Johnson is one of the hunters and landowners who led efforts that forced the Game Commission to delay its study, which aimed to determine whether smaller deer populations can control chronic wasting disease numbers in the state.

“There are so many different things happening now,” Johnson said. “We are re-establishing and figuring out what we can do.”

Bastian made a splash Feb. 5 with a press conference in Harrisburg where it was announced that an agreement between Unified Sportsmen of Pennsylvania was made for raising funds to develop the vaccine.

Bastian spoke with the Mirror this week. He talked about developing an injectable chronic wasting disease vaccination for farm-raised deer in three years.

“What I found was the cause of the disease,” he said. “I’ve spent most of my career looking for it. My big breakthrough is that we have been able to culture the bacteria from tissue infected with chronic wasting disease. We innoculated the isolated bacteria into sheep and goats and produced the disease. Then we were able to re-isolate it from those tissues, fulfilling the scientific criteria for causality.”

The cause is a bacteria, a spiroplasma, defined by the fact that it has DNA and RNA. It’s only 40 nanometers in size. For comparison, the herpes virus is 140 nanometers, Bastian said.

“No one has known what the agent was that caused CWD,” he said, adding that it has always made more sense that the disease was caused by a bacteria that can reproduce and grow.

“I’ve grown this spiroplasma on a culture, formed colonies. So I’ve demonstrated it is a bacteria,” he said. “Since we can grow it in culture, and isolated it, we can produce antibodies against it. And then create a diagnostic test and also vaccines to prevent it. That is not that far down the road. It can be done fairly shortly. In fact, we have a three-year plan. Obviously we can’t do this without funding.”

He did not have an estimate of the cost except to say that a lab technician to direct the operation costs at least $75,000 a year, and the more technicians on board, the faster the vaccine can be developed.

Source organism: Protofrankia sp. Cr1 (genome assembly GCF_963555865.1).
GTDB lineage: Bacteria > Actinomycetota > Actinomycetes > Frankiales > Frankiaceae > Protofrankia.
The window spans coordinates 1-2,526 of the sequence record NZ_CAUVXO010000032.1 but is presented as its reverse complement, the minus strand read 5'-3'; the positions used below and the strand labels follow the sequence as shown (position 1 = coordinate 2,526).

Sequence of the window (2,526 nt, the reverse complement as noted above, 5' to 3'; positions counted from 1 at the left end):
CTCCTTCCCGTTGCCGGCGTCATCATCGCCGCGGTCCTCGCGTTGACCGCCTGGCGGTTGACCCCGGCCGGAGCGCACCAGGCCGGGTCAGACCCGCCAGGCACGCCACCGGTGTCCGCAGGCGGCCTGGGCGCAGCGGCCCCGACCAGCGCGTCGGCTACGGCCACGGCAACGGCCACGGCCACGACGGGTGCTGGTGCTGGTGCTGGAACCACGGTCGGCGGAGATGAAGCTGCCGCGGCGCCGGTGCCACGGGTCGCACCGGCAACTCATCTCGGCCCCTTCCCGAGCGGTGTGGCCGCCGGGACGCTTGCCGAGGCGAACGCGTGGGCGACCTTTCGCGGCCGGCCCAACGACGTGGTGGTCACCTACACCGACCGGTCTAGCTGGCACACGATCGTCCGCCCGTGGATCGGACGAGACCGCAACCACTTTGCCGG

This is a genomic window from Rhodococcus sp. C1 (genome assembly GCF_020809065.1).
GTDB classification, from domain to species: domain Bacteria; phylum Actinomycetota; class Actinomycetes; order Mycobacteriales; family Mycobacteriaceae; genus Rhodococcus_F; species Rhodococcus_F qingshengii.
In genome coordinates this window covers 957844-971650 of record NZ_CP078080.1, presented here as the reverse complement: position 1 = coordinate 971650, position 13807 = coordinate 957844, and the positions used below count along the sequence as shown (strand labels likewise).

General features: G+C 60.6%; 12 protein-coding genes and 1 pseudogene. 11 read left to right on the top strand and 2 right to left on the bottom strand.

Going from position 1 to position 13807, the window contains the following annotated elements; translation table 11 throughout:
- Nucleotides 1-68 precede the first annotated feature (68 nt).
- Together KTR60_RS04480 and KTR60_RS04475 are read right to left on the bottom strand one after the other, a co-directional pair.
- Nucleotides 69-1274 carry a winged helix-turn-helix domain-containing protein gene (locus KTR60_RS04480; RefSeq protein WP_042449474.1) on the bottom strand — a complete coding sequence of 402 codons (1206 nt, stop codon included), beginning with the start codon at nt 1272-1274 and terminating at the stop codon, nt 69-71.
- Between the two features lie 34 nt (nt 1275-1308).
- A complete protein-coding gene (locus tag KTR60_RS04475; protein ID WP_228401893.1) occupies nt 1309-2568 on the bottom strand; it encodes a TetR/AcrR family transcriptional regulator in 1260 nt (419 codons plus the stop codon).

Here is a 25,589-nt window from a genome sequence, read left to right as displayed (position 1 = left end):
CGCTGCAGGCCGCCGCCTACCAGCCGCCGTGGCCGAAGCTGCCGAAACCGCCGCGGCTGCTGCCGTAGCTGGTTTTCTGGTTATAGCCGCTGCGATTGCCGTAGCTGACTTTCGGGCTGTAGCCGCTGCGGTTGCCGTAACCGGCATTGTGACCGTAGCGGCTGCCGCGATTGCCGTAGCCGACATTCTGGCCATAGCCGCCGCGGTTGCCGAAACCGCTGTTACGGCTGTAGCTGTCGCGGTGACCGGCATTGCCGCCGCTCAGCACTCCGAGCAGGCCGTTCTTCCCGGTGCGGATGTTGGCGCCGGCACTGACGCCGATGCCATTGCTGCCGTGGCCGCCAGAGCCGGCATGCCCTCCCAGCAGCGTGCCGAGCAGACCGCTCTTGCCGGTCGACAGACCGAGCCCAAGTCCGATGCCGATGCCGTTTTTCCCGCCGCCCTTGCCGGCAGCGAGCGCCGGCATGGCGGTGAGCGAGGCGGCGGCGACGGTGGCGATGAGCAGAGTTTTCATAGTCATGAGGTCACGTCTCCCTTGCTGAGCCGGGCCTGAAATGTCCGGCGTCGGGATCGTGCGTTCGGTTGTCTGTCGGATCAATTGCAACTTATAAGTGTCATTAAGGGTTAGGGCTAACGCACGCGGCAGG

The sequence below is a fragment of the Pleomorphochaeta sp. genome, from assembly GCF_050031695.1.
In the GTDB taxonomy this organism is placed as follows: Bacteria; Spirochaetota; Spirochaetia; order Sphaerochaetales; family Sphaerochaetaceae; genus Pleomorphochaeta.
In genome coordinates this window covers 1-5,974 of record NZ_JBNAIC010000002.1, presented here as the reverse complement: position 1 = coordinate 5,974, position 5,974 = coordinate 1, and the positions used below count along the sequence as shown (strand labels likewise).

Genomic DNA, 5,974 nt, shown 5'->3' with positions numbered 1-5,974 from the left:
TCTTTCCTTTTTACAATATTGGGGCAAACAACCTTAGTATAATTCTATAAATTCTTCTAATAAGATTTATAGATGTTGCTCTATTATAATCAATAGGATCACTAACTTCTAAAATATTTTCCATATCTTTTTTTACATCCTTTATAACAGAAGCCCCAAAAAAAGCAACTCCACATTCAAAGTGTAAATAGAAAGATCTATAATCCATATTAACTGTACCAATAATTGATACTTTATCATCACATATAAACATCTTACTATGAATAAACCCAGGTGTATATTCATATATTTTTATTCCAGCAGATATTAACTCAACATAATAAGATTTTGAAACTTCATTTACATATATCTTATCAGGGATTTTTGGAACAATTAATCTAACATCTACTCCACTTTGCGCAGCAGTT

Oral dose may be better

The injectable vaccination could be developed in three years, he said, but all told, it may take more than three years to get the cure into the wild deer. An oral vaccination for wild deer may be more efficient than injections to reach wild populations. Then there would be the USDA process for commercializing it and distributing it to agencies to reach wild deer.

And by that time, if the spread of the disease continues the pattern identified by the commission — doubling in positive tests year by year — there could be a great number of deer infected before the vaccination becomes available.

According to data collected by the commission, the number of positive tests for infected deer doubled each year from two in 2013 to 76 in 2017.

Those are only annual samples. There is no clear proof of just how prevalent the disease is.

The vast majority of those cases were found in the commission’s South Central region including Blair and Bedford.

However, there are only 45 positive tests counted so far for 2018, but all testing from hunting seasons are not back yet, according to the commission. The commission is still waiting for results from more than 3,000 samples and hundreds of road-killed deer from the last few months of the year.

Mirror Staff Writer Russ O’Reilly is at 946-7435.